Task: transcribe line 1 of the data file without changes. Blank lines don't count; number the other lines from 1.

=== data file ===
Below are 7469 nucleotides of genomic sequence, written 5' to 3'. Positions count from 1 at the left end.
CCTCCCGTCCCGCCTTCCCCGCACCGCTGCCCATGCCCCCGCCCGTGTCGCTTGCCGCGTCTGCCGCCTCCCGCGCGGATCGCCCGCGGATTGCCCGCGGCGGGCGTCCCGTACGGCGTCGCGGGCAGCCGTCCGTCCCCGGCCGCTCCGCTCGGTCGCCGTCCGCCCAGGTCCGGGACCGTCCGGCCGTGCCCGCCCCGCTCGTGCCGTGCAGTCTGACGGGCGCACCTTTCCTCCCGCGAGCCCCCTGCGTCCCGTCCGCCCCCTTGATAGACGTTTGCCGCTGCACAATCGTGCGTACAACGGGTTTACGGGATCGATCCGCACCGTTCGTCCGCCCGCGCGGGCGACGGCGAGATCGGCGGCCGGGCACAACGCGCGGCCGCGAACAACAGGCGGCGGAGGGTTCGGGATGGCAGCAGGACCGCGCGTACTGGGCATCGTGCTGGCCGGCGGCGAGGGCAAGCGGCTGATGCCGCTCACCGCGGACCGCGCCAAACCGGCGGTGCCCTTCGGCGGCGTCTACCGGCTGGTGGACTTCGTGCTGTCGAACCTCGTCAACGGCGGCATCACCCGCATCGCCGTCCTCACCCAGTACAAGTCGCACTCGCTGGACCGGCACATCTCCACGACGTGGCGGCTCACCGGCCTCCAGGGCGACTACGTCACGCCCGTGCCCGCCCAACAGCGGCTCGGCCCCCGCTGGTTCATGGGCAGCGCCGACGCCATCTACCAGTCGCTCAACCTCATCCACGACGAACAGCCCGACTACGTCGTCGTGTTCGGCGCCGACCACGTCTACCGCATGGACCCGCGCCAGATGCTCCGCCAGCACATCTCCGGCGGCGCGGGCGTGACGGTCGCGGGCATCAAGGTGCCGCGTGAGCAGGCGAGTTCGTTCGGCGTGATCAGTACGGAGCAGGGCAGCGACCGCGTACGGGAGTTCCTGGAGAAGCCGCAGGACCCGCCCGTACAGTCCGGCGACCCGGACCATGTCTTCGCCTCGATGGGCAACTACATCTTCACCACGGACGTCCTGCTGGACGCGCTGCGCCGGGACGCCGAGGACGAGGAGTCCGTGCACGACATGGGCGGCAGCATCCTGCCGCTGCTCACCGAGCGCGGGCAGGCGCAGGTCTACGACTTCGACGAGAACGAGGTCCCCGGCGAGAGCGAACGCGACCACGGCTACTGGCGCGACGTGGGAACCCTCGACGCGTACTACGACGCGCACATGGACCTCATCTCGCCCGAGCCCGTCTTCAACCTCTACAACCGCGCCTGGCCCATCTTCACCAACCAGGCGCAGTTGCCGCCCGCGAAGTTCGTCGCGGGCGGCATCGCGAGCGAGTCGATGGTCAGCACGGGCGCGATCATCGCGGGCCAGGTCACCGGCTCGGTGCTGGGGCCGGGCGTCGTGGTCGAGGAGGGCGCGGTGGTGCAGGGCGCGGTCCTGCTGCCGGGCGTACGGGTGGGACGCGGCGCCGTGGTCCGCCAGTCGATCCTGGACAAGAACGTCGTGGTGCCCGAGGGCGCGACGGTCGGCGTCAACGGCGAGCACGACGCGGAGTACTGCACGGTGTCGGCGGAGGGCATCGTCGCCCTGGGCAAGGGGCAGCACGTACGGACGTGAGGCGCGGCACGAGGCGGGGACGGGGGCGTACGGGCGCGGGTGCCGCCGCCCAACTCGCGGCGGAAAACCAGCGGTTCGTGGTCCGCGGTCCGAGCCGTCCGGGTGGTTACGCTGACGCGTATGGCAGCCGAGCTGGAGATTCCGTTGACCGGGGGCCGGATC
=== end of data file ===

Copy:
Below are 7469 nucleotides of genomic sequence, written 5' to 3'. Positions count from 1 at the left end.